“[…] the successful candidate must be the most energetic, courageous, patriotic, experienced, popular, and eloquent man in the country. Only one man can answer to that description and his is the only application we want. The terms of the appointment must thus be phrased so as to exclude everyone else. We should therefore word the advertisement in some such way as follows:

    Wanted — Prime Minister of Ruritania. Hours of work: 4 a.m. to 11.59 p.m. Candidates must be prepared to fight three rounds with the current heavyweight champion (regulation gloves to be worn). Candidates will die for their country, by painless means, on reaching the age of retirement (65). They will have to pass an examination in parliamentary procedure and will be liquidated should they fail to obtain 95% marks. They will also be liquidated if they fail to gain 75% votes in a popularity poll held under the Gallup Rules. They will finally be invited to try their eloquence on a Baptist Congress, the object being to induce those present to rock and roll. Those who fail will be liquidated. All candidates should present themselves at the Sporting Club (side entrance) at 11.15 A-M- on the morning of September 19. Gloves will be provided, but they should bring their own rubber-soled shoes, singlet, and shorts.

    […] If the advertisement has been correctly worded, there will be only one applicant, and he can take office immediately — well, almost immediately.”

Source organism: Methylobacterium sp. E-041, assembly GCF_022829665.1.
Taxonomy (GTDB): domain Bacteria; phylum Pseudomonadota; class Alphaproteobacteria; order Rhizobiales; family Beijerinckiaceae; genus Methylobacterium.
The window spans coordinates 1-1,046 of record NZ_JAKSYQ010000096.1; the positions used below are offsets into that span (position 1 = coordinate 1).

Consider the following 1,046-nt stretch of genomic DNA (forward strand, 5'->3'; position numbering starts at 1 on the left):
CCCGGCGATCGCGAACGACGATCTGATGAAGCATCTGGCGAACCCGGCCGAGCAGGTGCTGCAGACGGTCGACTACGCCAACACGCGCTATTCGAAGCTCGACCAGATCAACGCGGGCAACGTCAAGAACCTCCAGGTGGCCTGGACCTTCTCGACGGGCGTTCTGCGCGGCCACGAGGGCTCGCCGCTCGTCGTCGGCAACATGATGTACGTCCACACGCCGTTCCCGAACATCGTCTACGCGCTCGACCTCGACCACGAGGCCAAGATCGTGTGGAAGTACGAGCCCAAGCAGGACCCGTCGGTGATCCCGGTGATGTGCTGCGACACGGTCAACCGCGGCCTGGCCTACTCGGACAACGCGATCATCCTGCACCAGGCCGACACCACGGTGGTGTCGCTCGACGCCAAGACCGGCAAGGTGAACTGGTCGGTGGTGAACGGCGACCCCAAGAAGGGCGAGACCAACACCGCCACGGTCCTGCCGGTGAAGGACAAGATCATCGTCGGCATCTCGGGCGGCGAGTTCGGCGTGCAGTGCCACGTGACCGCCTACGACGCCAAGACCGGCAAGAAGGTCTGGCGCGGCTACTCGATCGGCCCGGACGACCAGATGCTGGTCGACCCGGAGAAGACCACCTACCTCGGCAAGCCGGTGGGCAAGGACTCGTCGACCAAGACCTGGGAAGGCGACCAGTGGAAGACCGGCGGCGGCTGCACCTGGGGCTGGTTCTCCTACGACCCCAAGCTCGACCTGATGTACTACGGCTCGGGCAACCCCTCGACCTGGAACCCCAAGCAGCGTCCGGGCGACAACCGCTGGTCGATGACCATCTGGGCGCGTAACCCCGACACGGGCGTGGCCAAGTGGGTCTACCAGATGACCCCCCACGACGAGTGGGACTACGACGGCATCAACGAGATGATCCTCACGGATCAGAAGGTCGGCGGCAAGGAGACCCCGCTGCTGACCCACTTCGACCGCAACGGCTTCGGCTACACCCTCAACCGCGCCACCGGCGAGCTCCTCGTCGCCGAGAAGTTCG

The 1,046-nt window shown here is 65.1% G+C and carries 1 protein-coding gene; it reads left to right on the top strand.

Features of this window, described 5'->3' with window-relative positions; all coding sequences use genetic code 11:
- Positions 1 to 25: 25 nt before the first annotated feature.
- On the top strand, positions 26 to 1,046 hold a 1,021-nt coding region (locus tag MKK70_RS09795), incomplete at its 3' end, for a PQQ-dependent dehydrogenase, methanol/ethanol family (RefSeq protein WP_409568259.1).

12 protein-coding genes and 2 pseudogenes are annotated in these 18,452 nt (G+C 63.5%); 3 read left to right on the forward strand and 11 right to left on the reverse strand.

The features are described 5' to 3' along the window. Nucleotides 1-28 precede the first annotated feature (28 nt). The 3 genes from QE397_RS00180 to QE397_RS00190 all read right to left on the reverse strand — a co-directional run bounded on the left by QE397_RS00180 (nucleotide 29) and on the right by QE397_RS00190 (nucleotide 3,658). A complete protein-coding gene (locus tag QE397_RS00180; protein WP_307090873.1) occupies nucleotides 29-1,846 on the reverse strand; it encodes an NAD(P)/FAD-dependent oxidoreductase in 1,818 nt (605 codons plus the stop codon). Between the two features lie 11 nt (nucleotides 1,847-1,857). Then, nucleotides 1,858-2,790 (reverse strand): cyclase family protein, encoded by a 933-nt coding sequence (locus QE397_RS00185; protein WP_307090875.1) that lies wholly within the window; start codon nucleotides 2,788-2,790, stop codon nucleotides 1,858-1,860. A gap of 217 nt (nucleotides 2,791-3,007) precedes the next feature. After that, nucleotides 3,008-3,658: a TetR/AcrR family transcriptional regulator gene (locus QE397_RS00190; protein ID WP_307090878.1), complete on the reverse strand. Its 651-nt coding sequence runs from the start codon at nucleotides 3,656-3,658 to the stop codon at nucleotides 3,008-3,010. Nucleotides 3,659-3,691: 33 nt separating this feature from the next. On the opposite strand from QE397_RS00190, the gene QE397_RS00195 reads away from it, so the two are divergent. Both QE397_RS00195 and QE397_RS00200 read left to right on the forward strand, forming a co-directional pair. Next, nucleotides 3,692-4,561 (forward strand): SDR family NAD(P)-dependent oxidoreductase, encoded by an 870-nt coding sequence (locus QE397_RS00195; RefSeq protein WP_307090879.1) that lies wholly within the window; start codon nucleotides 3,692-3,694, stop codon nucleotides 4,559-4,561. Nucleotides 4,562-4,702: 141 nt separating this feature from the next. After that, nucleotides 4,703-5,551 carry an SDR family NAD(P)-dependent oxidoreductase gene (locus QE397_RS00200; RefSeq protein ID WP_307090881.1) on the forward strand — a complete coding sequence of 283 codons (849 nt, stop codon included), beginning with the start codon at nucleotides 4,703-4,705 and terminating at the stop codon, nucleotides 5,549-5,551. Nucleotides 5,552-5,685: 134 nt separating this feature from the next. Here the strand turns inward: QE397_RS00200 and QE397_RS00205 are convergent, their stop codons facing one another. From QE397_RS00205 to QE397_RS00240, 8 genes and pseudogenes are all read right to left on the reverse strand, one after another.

3. Ted,
    I think you’re committing a fundamental error. It could just be misreading it.
    Back when I was a journalist (and when I was a journalist, the training was for something a lot more meaningful than tweeting out things about the six weird tricks the government doesn’t want you to know about belly fat), the error would be pointed out as one of not defining a term precisely.
    “Everyone—left, right, center—assesses candidates based on their personal metrics. Some are demographic: Is Mayor Pete too young? Is Bernie too old? Some are relatively arbitrary: Is Amy Klobuchar too mean of a boss? Is Beto too spazzy?
    What right-wing Democrats call ‘purity tests’ are what used to be called ‘standards.’ They’re about ideology. And they’re valid.”
    Although you’re right about people assessing via personal metrics (including demographics and ideology), they aren’t “valid.” The Nazis had lots of personal metrics, and almost all of them were not “valid.” (The dislike of cigarette smoking was spot on, so I’ll give Hitler that.)